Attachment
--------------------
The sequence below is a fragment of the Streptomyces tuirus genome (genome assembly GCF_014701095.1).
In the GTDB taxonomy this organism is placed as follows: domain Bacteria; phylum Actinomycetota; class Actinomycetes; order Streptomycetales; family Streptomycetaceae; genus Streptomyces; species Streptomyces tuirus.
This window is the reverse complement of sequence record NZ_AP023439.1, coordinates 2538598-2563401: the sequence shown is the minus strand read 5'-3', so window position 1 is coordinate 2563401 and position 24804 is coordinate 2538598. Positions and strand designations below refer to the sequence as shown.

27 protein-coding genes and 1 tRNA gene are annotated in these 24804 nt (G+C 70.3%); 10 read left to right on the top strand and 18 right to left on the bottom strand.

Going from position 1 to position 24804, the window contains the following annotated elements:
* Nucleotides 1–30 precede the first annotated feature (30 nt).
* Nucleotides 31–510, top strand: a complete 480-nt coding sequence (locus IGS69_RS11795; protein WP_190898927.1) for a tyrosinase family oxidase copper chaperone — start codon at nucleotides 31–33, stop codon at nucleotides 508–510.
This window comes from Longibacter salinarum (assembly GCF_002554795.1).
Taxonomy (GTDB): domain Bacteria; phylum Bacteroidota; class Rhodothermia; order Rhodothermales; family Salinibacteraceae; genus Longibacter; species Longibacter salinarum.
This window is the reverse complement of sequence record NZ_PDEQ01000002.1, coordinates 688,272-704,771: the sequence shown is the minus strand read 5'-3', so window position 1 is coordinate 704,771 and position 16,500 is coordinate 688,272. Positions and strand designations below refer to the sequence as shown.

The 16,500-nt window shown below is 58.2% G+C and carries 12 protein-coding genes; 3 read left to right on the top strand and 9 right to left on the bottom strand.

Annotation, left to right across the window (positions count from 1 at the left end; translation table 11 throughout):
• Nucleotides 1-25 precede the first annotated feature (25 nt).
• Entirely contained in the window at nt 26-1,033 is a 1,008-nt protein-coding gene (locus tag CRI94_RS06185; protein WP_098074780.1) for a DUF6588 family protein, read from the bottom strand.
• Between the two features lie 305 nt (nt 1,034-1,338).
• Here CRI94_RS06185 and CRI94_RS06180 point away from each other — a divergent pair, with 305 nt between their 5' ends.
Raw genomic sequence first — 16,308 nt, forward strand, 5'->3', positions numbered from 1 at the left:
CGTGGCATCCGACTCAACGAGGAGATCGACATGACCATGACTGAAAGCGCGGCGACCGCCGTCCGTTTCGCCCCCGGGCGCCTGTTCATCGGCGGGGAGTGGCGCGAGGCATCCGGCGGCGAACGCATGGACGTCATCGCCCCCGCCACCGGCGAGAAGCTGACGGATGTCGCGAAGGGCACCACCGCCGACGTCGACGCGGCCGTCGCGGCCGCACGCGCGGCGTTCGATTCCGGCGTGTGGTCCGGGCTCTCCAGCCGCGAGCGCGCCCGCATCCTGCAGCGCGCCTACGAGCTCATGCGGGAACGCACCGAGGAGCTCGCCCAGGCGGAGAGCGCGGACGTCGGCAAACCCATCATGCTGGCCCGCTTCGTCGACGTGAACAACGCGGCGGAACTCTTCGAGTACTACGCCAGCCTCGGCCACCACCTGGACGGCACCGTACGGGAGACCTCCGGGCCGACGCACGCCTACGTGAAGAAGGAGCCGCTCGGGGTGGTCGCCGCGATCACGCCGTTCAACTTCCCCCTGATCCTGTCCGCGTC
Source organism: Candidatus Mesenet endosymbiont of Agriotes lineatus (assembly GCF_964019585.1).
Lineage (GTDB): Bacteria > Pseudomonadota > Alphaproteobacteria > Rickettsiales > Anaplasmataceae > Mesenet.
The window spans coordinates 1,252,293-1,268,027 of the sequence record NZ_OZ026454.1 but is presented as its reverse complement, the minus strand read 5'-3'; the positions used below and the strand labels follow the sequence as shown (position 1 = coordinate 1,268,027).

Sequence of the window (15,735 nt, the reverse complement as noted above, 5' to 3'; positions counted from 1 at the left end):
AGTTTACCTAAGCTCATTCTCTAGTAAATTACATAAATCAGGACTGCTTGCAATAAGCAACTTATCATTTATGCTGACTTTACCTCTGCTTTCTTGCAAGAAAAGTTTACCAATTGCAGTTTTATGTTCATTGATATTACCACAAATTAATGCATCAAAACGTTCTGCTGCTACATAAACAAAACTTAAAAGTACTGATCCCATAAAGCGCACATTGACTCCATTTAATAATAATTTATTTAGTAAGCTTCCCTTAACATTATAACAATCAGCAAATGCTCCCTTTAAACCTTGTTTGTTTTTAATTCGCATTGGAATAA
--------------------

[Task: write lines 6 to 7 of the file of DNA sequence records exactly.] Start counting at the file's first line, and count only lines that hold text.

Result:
* Nucleotides 1–30 precede the first annotated feature (30 nt).
* Nucleotides 31–510, top strand: a complete 480-nt coding sequence (locus IGS69_RS11795; protein WP_190898927.1) for a tyrosinase family oxidase copper chaperone — start codon at nucleotides 31–33, stop codon at nucleotides 508–510.